• Communicate the context through phrasing and creative formatting—the intended recipient and the role of the author; demonstrate, meanwhile, research on and expertise in the organization they represent
  • Undergo peer review; the draft brought for review should be complete in length and content, and each student is expected to participate in constructively reviewing others' work

Turn in the draft you use for peer review and your final revision in D2L. Further details on the content of the memo can be found below.

20 points


Based on the stated point structure, grades will be awarded as follows: A (94-100), A- (90-93), B+ (87-89), B (83-86), B- (80-82), C+ (77-79), C (73-76), C- (70-72), D+ (67-69), D (63-66), D- (60-62), F (0-59).


This course consists of three overall themes, each corresponding with a project. The workload is distributed fairly evenly throughout the semester, with two class presentations and a modest written task at the end. In the schedule below, assignments are listed according to the class period in which they are due.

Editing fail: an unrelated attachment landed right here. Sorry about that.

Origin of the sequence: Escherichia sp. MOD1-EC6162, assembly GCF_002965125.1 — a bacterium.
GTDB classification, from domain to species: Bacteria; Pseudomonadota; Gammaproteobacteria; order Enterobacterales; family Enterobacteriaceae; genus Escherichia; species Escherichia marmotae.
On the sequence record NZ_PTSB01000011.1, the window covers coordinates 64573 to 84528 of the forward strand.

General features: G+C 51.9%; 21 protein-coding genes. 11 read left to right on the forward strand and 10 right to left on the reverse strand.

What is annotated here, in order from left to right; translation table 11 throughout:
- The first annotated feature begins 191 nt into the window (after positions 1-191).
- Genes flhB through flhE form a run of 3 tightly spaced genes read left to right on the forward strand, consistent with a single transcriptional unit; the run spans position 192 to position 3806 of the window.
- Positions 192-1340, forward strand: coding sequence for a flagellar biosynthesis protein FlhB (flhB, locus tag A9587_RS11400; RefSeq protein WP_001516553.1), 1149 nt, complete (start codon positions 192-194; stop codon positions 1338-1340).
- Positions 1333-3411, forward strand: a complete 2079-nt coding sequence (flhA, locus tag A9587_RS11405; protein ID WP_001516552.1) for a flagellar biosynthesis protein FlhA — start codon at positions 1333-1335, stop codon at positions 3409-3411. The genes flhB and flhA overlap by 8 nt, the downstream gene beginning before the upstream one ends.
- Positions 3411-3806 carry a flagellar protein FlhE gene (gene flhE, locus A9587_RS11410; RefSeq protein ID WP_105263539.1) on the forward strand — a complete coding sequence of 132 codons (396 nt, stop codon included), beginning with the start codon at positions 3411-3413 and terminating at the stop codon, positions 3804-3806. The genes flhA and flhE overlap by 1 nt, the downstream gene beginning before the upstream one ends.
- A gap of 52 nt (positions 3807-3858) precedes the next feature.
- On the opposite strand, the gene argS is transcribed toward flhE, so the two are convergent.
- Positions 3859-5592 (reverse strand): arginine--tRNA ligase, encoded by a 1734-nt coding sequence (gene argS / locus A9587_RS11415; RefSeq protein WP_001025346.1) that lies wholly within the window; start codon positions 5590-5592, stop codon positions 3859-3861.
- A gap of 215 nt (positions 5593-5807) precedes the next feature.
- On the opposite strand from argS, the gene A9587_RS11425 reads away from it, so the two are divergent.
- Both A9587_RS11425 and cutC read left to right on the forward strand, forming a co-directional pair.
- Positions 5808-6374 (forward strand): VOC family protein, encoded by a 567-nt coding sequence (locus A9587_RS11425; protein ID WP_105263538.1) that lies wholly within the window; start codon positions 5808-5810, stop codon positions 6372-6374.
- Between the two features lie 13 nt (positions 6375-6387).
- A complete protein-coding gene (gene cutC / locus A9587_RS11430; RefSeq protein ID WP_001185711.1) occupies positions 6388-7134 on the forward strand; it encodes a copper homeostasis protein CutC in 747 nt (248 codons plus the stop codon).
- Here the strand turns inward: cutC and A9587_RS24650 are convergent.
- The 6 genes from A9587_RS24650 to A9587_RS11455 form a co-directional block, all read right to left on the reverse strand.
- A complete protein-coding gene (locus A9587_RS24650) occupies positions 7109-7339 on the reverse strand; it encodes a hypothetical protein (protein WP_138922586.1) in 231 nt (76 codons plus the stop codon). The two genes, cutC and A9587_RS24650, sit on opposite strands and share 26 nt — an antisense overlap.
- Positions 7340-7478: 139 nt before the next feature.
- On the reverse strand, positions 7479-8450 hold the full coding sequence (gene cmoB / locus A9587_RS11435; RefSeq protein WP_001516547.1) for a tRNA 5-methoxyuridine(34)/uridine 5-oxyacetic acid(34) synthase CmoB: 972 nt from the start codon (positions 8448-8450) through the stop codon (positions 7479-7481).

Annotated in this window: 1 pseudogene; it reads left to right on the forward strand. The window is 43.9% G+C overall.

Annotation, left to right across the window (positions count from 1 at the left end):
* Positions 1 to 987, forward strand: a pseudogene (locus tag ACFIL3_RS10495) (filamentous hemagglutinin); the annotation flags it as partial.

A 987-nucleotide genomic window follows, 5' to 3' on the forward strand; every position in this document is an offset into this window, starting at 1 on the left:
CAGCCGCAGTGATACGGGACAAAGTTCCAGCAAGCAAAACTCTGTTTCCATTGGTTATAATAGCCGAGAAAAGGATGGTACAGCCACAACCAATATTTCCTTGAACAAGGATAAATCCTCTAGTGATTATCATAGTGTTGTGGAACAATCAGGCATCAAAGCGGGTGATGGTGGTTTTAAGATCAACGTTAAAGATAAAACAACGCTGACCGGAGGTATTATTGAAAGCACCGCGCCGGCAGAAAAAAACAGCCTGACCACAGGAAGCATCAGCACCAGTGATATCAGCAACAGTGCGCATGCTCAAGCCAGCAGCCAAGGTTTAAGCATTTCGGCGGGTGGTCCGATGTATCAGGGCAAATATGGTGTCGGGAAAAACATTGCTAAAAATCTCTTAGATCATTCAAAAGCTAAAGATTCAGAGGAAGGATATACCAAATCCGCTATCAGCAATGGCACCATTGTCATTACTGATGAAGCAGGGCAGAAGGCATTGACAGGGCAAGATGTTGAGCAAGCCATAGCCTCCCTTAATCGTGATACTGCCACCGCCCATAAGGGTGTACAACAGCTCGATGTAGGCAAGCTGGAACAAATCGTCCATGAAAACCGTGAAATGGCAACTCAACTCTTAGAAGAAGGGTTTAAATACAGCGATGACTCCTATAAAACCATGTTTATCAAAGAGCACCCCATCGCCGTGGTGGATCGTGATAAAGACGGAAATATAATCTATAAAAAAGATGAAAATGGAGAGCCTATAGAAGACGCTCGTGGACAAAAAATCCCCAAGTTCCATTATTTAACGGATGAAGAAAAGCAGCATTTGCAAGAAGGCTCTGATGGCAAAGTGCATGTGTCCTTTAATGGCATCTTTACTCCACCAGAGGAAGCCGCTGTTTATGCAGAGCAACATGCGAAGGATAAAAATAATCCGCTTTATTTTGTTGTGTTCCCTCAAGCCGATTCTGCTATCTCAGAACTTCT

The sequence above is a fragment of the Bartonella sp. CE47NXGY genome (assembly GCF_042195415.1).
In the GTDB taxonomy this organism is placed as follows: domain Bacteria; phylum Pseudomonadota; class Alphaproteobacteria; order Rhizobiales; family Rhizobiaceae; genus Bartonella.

Phase 1: Global Media Footprint

Text: Jack Lule, Globalization and Media: Global Village of Babel, 2nd ed. (Rowman & Littlefield, 2015)

We begin with a wide-ranging exploration of the global media landscape. The project accompanying Phase 1 is an exploration of how global forces take shape in our everyday media lives. Each student will identify a unique, specific media entity they regularly interact with—for instance, a piece of hardware, an app, a television show, a book—and present to the class an in-depth journey into its global footprint. Questions that a presentation might seek to answer include:

  • Where were its various parts constructed, and by whom?
  • What raw materials does it depend on, and where do they come from?
  • What does the entity disclose about its global footprint, and what does it hide?
  • What business models support its development, and who benefits most from them?
  • What conflicts underlie the entity's invention and persistence?

This is an individual project; each student is responsible for their own presentation.


  • August 23
    • Introductions
  • August 25
    • Bring a list of 3 media entities (material or immaterial) you'd like to investigate. We will schedule presentations in class.
  • August 30
    • Globalization and Media: Preface and Chapter 1
    • September 1
    • Globalization and Media: Chapter 2
  • September 6
    • Globalization and Media: Chapter 3